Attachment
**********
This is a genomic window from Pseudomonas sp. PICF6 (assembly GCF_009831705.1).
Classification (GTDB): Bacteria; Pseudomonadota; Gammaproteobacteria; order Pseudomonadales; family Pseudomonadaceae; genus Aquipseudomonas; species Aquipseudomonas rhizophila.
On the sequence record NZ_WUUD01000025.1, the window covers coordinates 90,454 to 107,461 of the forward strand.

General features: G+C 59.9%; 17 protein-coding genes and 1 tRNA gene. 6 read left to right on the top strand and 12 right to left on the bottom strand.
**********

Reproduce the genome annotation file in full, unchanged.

This is a genomic window from Pseudomonas sp. PICF6 (assembly GCF_009831705.1).
Classification (GTDB): Bacteria; Pseudomonadota; Gammaproteobacteria; order Pseudomonadales; family Pseudomonadaceae; genus Aquipseudomonas; species Aquipseudomonas rhizophila.
On the sequence record NZ_WUUD01000025.1, the window covers coordinates 90,454 to 107,461 of the forward strand.

General features: G+C 59.9%; 17 protein-coding genes and 1 tRNA gene. 6 read left to right on the top strand and 12 right to left on the bottom strand.